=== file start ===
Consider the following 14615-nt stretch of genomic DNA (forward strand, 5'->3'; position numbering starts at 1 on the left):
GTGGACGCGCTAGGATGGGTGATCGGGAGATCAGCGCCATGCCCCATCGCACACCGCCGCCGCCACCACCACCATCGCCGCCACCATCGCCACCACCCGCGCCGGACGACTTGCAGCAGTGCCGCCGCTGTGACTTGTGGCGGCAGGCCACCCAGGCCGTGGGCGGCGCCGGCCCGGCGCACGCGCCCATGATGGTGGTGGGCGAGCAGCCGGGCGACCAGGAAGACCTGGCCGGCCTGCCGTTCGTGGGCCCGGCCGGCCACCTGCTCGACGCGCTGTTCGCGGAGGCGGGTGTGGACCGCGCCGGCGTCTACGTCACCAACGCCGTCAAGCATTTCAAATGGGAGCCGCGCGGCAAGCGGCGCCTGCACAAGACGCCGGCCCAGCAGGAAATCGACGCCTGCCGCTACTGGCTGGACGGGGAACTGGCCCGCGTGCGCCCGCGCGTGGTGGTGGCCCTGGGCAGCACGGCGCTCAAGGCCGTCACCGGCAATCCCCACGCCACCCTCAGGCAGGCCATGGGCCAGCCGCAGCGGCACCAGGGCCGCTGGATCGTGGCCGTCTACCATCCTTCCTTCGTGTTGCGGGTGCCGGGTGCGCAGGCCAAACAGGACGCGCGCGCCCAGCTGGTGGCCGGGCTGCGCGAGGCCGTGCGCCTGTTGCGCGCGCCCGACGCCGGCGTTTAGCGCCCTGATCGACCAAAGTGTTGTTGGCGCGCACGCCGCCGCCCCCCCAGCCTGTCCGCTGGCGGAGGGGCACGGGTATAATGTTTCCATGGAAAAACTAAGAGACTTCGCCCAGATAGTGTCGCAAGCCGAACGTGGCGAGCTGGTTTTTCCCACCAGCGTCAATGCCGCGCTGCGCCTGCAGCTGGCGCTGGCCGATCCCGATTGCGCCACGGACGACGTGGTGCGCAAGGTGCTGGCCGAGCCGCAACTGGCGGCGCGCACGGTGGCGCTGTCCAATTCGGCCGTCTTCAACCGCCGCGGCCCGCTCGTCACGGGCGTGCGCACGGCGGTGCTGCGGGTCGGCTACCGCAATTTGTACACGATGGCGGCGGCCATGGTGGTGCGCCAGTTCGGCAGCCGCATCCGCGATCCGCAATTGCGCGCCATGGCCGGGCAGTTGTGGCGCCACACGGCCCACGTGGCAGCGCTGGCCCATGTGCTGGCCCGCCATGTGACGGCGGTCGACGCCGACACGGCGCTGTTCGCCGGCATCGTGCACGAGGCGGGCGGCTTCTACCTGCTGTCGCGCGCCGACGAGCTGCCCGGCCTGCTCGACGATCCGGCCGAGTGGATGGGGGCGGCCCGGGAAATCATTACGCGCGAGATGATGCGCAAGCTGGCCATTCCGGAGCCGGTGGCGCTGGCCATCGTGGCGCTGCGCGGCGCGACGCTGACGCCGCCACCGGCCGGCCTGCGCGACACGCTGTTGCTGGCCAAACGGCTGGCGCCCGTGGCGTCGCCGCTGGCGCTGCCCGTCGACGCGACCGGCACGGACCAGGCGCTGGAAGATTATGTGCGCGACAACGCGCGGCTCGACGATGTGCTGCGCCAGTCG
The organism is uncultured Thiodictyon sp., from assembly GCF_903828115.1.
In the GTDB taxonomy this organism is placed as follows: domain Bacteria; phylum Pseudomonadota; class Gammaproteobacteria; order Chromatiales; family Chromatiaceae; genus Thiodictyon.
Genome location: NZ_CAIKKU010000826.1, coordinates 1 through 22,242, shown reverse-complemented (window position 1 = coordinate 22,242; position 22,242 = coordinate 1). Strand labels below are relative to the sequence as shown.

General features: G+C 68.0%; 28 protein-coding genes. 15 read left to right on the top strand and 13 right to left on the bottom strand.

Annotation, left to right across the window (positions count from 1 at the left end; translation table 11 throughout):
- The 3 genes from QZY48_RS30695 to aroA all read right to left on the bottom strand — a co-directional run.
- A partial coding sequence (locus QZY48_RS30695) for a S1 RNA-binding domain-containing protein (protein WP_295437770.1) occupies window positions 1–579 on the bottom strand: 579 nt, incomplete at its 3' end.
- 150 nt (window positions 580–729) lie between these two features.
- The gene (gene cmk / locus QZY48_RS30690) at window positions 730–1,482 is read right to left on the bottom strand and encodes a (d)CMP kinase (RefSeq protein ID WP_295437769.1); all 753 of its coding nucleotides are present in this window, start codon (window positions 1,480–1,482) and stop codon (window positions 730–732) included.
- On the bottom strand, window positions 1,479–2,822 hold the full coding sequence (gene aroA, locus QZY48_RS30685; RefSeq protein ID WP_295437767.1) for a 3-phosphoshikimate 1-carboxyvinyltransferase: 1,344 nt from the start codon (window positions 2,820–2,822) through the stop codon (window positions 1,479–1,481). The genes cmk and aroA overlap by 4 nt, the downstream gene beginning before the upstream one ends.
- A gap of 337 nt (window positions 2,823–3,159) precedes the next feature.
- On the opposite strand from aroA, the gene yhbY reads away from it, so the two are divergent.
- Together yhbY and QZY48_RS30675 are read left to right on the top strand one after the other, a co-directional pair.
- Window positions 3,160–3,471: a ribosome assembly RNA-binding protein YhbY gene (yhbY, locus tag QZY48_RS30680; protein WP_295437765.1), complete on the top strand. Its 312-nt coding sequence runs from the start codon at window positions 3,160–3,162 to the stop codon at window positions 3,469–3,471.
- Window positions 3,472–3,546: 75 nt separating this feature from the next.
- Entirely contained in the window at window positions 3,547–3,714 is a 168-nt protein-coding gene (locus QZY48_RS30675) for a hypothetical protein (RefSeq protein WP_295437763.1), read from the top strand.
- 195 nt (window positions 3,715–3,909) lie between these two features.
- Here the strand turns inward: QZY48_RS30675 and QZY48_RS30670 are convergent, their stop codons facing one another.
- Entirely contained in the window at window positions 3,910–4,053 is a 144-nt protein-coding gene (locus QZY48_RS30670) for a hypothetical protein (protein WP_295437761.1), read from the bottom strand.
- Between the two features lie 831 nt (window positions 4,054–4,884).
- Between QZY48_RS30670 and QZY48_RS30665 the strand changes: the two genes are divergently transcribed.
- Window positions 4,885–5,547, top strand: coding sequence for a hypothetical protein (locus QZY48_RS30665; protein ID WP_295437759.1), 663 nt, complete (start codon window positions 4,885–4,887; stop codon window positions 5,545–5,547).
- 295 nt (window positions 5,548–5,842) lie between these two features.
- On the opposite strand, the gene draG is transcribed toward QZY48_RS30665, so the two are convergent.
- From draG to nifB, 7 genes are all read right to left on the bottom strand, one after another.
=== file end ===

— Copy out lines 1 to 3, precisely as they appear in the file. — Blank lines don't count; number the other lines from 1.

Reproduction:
Consider the following 14615-nt stretch of genomic DNA (forward strand, 5'->3'; position numbering starts at 1 on the left):
GTGGACGCGCTAGGATGGGTGATCGGGAGATCAGCGCCATGCCCCATCGCACACCGCCGCCGCCACCACCACCATCGCCGCCACCATCGCCACCACCCGCGCCGGACGACTTGCAGCAGTGCCGCCGCTGTGACTTGTGGCGGCAGGCCACCCAGGCCGTGGGCGGCGCCGGCCCGGCGCACGCGCCCATGATGGTGGTGGGCGAGCAGCCGGGCGACCAGGAAGACCTGGCCGGCCTGCCGTTCGTGGGCCCGGCCGGCCACCTGCTCGACGCGCTGTTCGCGGAGGCGGGTGTGGACCGCGCCGGCGTCTACGTCACCAACGCCGTCAAGCATTTCAAATGGGAGCCGCGCGGCAAGCGGCGCCTGCACAAGACGCCGGCCCAGCAGGAAATCGACGCCTGCCGCTACTGGCTGGACGGGGAACTGGCCCGCGTGCGCCCGCGCGTGGTGGTGGCCCTGGGCAGCACGGCGCTCAAGGCCGTCACCGGCAATCCCCACGCCACCCTCAGGCAGGCCATGGGCCAGCCGCAGCGGCACCAGGGCCGCTGGATCGTGGCCGTCTACCATCCTTCCTTCGTGTTGCGGGTGCCGGGTGCGCAGGCCAAACAGGACGCGCGCGCCCAGCTGGTGGCCGGGCTGCGCGAGGCCGTGCGCCTGTTGCGCGCGCCCGACGCCGGCGTTTAGCGCCCTGATCGACCAAAGTGTTGTTGGCGCGCACGCCGCCGCCCCCCCAGCCTGTCCGCTGGCGGAGGGGCACGGGTATAATGTTTCCATGGAAAAACTAAGAGACTTCGCCCAGATAGTGTCGCAAGCCGAACGTGGCGAGCTGGTTTTTCCCACCAGCGTCAATGCCGCGCTGCGCCTGCAGCTGGCGCTGGCCGATCCCGATTGCGCCACGGACGACGTGGTGCGCAAGGTGCTGGCCGAGCCGCAACTGGCGGCGCGCACGGTGGCGCTGTCCAATTCGGCCGTCTTCAACCGCCGCGGCCCGCTCGTCACGGGCGTGCGCACGGCGGTGCTGCGGGTCGGCTACCGCAATTTGTACACGATGGCGGCGGCCATGGTGGTGCGCCAGTTCGGCAGCCGCATCCGCGATCCGCAATTGCGCGCCATGGCCGGGCAGTTGTGGCGCCACACGGCCCACGTGGCAGCGCTGGCCCATGTGCTGGCCCGCCATGTGACGGCGGTCGACGCCGACACGGCGCTGTTCGCCGGCATCGTGCACGAGGCGGGCGGCTTCTACCTGCTGTCGCGCGCCGACGAGCTGCCCGGCCTGCTCGACGATCCGGCCGAGTGGATGGGGGCGGCCCGGGAAATCATTACGCGCGAGATGATGCGCAAGCTGGCCATTCCGGAGCCGGTGGCGCTGGCCATCGTGGCGCTGCGCGGCGCGACGCTGACGCCGCCACCGGCCGGCCTGCGCGACACGCTGTTGCTGGCCAAACGGCTGGCGCCCGTGGCGTCGCCGCTGGCGCTGCCCGTCGACGCGACCGGCACGGACCAGGCGCTGGAAGATTATGTGCGCGACAACGCGCGGCTCGACGATGTGCTGCGCCAGTCG
The organism is uncultured Thiodictyon sp., from assembly GCF_903828115.1.